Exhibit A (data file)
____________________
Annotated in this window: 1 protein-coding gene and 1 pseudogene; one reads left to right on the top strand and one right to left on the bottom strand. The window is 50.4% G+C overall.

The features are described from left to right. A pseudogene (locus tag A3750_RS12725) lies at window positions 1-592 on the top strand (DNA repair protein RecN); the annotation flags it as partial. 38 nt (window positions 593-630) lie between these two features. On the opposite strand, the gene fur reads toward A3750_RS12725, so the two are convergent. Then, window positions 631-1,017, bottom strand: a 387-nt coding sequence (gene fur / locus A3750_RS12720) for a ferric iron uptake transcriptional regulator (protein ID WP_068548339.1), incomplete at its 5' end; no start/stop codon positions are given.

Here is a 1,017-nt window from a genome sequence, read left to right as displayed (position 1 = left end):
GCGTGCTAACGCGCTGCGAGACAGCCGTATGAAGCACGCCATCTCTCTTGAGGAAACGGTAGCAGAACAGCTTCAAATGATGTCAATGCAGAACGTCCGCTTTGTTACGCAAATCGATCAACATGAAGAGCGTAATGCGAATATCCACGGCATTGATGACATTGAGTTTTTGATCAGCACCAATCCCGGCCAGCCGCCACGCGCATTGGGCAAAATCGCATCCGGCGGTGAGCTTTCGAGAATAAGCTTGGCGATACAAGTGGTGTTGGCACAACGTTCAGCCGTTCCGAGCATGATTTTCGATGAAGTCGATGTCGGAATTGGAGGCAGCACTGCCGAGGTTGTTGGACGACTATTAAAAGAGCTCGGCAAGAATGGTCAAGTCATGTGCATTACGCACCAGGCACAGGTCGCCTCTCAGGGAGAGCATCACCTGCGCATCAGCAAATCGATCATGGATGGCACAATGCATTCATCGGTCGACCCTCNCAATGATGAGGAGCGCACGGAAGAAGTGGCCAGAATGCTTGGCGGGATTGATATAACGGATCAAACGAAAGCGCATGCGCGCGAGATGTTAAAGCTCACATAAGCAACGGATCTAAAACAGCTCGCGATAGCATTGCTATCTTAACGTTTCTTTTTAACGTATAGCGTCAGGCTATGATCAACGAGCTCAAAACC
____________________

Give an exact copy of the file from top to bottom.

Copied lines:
Annotated in this window: 1 protein-coding gene and 1 pseudogene; one reads left to right on the top strand and one right to left on the bottom strand. The window is 50.4% G+C overall.

The features are described from left to right. A pseudogene (locus tag A3750_RS12725) lies at window positions 1-592 on the top strand (DNA repair protein RecN); the annotation flags it as partial. 38 nt (window positions 593-630) lie between these two features. On the opposite strand, the gene fur reads toward A3750_RS12725, so the two are convergent. Then, window positions 631-1,017, bottom strand: a 387-nt coding sequence (gene fur / locus A3750_RS12720) for a ferric iron uptake transcriptional regulator (protein ID WP_068548339.1), incomplete at its 5' end; no start/stop codon positions are given.

Here is a 1,017-nt window from a genome sequence, read left to right as displayed (position 1 = left end):
GCGTGCTAACGCGCTGCGAGACAGCCGTATGAAGCACGCCATCTCTCTTGAGGAAACGGTAGCAGAACAGCTTCAAATGATGTCAATGCAGAACGTCCGCTTTGTTACGCAAATCGATCAACATGAAGAGCGTAATGCGAATATCCACGGCATTGATGACATTGAGTTTTTGATCAGCACCAATCCCGGCCAGCCGCCACGCGCATTGGGCAAAATCGCATCCGGCGGTGAGCTTTCGAGAATAAGCTTGGCGATACAAGTGGTGTTGGCACAACGTTCAGCCGTTCCGAGCATGATTTTCGATGAAGTCGATGTCGGAATTGGAGGCAGCACTGCCGAGGTTGTTGGACGACTATTAAAAGAGCTCGGCAAGAATGGTCAAGTCATGTGCATTACGCACCAGGCACAGGTCGCCTCTCAGGGAGAGCATCACCTGCGCATCAGCAAATCGATCATGGATGGCACAATGCATTCATCGGTCGACCCTCNCAATGATGAGGAGCGCACGGAAGAAGTGGCCAGAATGCTTGGCGGGATTGATATAACGGATCAAACGAAAGCGCATGCGCGCGAGATGTTAAAGCTCACATAAGCAACGGATCTAAAACAGCTCGCGATAGCATTGCTATCTTAACGTTTCTTTTTAACGTATAGCGTCAGGCTATGATCAACGAGCTCAAAACC